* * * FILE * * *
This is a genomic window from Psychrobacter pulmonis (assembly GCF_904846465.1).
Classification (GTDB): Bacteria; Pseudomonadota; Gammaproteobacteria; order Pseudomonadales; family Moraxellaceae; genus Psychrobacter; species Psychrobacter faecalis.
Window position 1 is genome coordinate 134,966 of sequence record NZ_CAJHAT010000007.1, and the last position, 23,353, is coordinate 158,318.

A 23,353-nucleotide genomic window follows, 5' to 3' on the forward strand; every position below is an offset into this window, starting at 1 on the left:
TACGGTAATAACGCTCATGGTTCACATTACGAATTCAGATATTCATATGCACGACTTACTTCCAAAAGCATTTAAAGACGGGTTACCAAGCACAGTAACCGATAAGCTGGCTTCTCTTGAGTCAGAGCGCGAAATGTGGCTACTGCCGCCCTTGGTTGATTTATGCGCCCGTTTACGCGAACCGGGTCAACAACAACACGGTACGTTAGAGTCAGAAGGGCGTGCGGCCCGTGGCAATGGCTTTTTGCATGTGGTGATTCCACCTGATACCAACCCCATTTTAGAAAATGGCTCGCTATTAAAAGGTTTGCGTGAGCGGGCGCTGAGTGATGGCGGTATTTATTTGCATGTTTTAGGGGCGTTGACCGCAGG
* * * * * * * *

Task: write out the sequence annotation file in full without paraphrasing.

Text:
This is a genomic window from Psychrobacter pulmonis (assembly GCF_904846465.1).
Classification (GTDB): Bacteria; Pseudomonadota; Gammaproteobacteria; order Pseudomonadales; family Moraxellaceae; genus Psychrobacter; species Psychrobacter faecalis.
Window position 1 is genome coordinate 134,966 of sequence record NZ_CAJHAT010000007.1, and the last position, 23,353, is coordinate 158,318.

A 23,353-nucleotide genomic window follows, 5' to 3' on the forward strand; every position below is an offset into this window, starting at 1 on the left:
TACGGTAATAACGCTCATGGTTCACATTACGAATTCAGATATTCATATGCACGACTTACTTCCAAAAGCATTTAAAGACGGGTTACCAAGCACAGTAACCGATAAGCTGGCTTCTCTTGAGTCAGAGCGCGAAATGTGGCTACTGCCGCCCTTGGTTGATTTATGCGCCCGTTTACGCGAACCGGGTCAACAACAACACGGTACGTTAGAGTCAGAAGGGCGTGCGGCCCGTGGCAATGGCTTTTTGCATGTGGTGATTCCACCTGATACCAACCCCATTTTAGAAAATGGCTCGCTATTAAAAGGTTTGCGTGAGCGGGCGCTGAGTGATGGCGGTATTTATTTGCATGTTTTAGGGGCGTTGACCGCAGG